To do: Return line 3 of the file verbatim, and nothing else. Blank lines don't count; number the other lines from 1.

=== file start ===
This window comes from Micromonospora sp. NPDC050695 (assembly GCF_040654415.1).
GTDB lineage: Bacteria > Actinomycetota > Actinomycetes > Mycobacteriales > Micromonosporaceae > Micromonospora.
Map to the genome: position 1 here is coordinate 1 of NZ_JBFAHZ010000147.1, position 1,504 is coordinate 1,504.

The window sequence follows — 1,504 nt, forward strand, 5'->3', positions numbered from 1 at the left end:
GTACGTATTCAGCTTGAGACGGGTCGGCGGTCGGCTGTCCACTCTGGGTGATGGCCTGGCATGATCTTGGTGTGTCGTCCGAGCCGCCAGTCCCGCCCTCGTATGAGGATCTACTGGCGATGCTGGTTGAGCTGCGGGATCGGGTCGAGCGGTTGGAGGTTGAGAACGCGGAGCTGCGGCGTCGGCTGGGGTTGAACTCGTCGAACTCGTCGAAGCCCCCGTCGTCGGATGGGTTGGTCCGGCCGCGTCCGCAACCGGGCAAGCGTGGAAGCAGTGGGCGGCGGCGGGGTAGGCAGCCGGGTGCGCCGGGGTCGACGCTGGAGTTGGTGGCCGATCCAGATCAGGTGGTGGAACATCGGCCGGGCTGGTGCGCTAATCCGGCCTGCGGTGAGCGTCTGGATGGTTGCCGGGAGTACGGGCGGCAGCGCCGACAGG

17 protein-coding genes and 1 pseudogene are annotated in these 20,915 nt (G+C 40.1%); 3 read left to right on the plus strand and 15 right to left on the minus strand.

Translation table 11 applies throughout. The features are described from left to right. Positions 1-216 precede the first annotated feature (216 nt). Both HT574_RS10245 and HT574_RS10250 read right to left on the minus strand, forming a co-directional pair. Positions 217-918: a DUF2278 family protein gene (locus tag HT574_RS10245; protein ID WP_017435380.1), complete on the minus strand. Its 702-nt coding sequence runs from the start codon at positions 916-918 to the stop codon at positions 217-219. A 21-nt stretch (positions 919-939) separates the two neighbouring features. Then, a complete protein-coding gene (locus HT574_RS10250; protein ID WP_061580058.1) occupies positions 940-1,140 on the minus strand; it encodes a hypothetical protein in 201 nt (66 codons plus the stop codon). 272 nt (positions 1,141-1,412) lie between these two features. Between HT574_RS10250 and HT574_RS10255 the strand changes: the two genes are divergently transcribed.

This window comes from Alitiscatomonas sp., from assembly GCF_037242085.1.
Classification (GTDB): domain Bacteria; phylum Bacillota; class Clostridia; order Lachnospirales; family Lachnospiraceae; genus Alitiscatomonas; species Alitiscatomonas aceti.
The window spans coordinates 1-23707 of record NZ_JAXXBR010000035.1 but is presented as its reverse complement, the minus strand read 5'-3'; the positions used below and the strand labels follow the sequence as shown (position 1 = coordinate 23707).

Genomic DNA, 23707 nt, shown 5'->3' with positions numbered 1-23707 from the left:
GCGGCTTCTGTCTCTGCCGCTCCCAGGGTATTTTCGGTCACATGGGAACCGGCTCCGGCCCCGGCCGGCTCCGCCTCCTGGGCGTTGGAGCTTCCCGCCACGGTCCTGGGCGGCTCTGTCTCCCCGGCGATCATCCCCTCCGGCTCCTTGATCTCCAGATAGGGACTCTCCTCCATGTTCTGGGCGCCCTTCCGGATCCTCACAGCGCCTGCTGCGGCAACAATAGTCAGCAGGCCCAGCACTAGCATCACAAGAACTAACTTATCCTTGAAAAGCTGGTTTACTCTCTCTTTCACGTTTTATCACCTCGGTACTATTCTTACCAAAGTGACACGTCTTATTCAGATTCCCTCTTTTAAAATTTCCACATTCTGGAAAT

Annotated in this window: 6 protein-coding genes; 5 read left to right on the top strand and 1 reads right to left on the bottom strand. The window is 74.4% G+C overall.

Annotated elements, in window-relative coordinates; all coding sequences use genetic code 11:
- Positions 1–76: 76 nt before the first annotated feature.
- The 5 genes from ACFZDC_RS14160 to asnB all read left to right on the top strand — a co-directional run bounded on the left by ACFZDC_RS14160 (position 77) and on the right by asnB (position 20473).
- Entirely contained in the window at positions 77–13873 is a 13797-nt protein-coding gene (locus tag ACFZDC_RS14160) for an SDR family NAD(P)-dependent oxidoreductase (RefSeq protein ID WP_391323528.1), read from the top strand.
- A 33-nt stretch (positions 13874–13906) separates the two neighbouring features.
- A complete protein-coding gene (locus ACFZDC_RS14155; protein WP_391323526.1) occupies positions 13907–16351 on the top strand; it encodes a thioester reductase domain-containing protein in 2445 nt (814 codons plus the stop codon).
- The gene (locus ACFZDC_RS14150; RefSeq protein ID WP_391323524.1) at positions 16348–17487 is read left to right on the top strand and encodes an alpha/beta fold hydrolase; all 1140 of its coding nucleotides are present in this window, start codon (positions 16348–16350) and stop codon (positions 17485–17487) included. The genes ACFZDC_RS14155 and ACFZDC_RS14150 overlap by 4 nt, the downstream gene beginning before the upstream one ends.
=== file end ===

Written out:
Map to the genome: position 1 here is coordinate 1 of NZ_JBFAHZ010000147.1, position 1,504 is coordinate 1,504.